The Importance Of Heart Disease Screening

Heart disease is a prevalent part of American society. Not only is it proving to be one of the most expensive health crises in the nation’s history, but it's also the leading cause of death for men and women. While it seems impossible to avoid the burden of the heart disease phenomenon, getting a heart disease risk assessment can bring awareness to this growing epidemic and help prevent the death and disability caused by it.

The American Heart Association provides access to a heart attack risk assessment. The purpose of this assessment is to measure the risk of a person dying within the next 10 years from heart disease. By answering a simple questionnaire, a person can learn if they need to incorporate changes in lifestyle to lead a more heart healthy life. After answering the questions, a graph will appear detailing the risk assessment as low, moderate, or high risk.

While a heart disease risk assessment proves valuable in predicting future cardiovascular health, heart disease screening can be utilized to find signs of risk factors in the early stages. Early detection of health issues such as high blood pressure, high cholesterol, and diabetes, can help lower the risk of developing heart disease in the future. It's advised that most health screenings begin at around age 20. Blood pressure should ideally be kept below 120/80 and should be checked at least every two years. If it's higher than average, then a more regular screening may be appropriate. Every 5 years, a fasting lipoprotein screen should be done to check cholesterol and triglyceride levels. If these levels are high, monitoring by a physician may be necessary. Blood glucose should be checked beginning at age 45 and should occur every 3 years. All of these risk factors can be improved through medication and lifestyle changes.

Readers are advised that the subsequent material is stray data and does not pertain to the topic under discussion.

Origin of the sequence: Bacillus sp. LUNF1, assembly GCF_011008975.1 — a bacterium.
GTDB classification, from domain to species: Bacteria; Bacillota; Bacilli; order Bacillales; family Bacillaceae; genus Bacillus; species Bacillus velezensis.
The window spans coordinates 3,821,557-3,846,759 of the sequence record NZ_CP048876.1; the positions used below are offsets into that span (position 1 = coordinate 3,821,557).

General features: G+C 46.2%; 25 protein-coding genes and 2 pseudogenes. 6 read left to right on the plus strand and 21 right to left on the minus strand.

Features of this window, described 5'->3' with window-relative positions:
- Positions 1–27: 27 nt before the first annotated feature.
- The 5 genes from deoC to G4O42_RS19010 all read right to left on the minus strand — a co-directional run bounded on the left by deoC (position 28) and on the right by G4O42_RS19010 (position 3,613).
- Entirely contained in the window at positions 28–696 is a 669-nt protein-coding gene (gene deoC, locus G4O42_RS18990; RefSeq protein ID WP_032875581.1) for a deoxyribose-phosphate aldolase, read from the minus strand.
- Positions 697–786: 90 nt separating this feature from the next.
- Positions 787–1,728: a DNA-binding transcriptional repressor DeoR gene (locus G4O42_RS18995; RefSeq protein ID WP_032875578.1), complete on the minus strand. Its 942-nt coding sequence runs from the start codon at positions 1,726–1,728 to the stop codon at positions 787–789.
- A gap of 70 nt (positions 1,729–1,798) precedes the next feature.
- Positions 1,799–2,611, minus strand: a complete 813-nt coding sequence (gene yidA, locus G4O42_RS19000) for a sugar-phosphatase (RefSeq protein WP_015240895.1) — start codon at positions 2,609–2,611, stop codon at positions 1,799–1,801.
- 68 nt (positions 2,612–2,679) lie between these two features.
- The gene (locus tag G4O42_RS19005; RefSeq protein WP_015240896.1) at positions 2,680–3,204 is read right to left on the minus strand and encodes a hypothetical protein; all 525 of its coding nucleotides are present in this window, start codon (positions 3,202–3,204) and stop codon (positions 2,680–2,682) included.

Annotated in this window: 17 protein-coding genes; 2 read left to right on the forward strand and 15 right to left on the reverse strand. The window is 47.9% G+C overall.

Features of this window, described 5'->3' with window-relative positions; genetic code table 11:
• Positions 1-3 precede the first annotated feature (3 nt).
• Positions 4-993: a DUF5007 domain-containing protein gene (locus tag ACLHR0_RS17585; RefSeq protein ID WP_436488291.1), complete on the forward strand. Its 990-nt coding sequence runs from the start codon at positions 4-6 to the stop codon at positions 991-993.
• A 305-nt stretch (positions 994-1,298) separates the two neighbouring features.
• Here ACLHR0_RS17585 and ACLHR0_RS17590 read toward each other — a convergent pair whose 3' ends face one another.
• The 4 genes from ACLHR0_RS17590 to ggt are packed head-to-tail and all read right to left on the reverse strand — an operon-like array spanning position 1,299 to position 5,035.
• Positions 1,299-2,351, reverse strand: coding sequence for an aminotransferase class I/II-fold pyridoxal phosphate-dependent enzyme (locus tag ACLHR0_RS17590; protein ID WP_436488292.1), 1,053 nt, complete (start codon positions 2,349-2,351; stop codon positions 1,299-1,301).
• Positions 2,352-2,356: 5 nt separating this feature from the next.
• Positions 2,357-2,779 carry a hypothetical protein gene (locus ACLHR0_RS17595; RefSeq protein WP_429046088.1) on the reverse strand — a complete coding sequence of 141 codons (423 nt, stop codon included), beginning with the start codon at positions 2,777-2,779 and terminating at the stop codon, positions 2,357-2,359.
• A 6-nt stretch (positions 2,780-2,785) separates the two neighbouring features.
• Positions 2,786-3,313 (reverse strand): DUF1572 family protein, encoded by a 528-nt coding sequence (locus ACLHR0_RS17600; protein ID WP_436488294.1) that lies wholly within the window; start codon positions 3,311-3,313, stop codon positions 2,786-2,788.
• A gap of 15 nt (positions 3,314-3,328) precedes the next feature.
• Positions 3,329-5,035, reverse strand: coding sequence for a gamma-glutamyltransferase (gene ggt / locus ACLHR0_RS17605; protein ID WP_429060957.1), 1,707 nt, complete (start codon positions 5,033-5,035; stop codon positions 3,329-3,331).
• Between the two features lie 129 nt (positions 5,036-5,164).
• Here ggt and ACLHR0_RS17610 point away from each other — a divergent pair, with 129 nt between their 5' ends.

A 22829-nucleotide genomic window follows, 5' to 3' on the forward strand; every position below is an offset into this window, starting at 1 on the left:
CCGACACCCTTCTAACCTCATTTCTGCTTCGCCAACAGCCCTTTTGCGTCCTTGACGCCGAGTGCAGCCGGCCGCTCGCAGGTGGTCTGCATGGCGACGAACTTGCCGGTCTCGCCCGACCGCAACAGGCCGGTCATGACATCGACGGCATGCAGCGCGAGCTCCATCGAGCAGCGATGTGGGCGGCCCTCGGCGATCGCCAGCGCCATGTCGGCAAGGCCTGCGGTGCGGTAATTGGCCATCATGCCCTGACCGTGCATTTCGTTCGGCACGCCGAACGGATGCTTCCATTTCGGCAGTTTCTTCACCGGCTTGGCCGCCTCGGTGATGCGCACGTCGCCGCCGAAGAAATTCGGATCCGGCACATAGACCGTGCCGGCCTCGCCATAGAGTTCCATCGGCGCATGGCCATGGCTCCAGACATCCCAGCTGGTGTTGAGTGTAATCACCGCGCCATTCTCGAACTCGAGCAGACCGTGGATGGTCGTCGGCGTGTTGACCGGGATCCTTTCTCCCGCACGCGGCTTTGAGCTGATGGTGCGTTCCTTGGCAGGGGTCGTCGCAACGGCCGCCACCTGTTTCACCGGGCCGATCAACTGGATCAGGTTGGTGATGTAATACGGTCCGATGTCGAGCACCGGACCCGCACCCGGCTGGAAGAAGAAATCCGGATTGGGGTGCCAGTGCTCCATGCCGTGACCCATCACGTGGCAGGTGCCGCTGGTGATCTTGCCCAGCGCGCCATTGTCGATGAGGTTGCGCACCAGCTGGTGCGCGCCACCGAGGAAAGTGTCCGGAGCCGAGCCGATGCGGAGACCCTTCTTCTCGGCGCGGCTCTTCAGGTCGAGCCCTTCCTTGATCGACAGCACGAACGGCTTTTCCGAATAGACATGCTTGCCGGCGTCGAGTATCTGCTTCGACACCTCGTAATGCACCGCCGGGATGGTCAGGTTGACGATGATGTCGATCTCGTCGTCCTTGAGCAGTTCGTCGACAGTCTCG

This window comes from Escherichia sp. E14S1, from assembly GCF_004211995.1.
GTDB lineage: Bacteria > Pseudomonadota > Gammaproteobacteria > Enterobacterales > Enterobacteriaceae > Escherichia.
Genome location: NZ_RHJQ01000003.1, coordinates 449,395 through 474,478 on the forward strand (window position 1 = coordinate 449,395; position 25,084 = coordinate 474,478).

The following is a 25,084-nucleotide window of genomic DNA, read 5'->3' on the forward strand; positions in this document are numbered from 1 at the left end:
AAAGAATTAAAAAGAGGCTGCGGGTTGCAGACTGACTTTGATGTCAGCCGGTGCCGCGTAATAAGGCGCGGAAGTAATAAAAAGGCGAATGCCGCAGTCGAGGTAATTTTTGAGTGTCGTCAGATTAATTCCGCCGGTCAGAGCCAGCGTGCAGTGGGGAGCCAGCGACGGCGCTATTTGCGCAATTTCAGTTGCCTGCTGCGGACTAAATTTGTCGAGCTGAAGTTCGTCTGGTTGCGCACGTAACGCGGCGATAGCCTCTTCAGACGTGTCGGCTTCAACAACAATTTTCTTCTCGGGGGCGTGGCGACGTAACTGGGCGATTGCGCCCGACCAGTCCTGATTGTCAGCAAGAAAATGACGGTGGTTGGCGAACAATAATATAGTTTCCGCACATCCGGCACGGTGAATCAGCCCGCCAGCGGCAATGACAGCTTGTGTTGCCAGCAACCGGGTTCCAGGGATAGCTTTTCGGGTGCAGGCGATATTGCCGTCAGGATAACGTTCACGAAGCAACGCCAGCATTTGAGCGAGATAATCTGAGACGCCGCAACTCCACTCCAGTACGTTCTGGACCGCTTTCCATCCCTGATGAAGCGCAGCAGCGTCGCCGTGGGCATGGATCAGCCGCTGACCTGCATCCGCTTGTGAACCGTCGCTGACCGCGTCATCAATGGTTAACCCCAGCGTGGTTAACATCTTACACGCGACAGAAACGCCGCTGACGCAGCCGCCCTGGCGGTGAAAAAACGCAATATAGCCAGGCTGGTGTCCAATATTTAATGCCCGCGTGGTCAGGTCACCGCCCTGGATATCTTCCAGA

Other factors may increase the chance of developing heart disease. Obesity has become prevalent in society today and can lead to high blood pressure, cholesterol and blood sugar. Smoking also dramatically increases risk, making it 2-4 times more likely that cardiovascular health will be compromised. Lack of physical activity and poor diet choices can also be contributing factors. By choosing a healthier lifestyle, a person can help control their risk factors and therefore reduce the chance of developing heart disease in the future.

Heart disease screening and risk assessments are valuable tools in preventing and detecting heart disease and the risk factors associated with it. Heart disease kills as many as 600,000 people in the U.S. annually. While not all heart disease can be prevented, by arming each person with the knowledge and tools provided by screenings, more people will enjoy a longer, healthier life.

There are various resources online in which people can draw information or support from in order to gain more insight to what is happening to them and there are websites such as and which provide support for people.  The latter aimed at women as females are more at risk than their male counterparts.

Michael Smith is a keen health blogger who has contributed to various blogs about health and wellbeing issues.


  1. Roney says:

    Great post. Heart disease is the most common especially in the U.S. And i fear its some what genetic also. My grand-dad and even my dad has some kind of heart disease. This post motivates me to test my heart periodically. Thankx

    • Gjivan Shrestha says:

      Thankx for the reply Roney. Not only the guys who have heriditary risk factor, but everyone must examine the status of heart annually!!

  2. Daniel says:

    Really Enjoyed the post. Very informative and to the point. Heart attack and many heart related problems are one of the major causes for untimely death.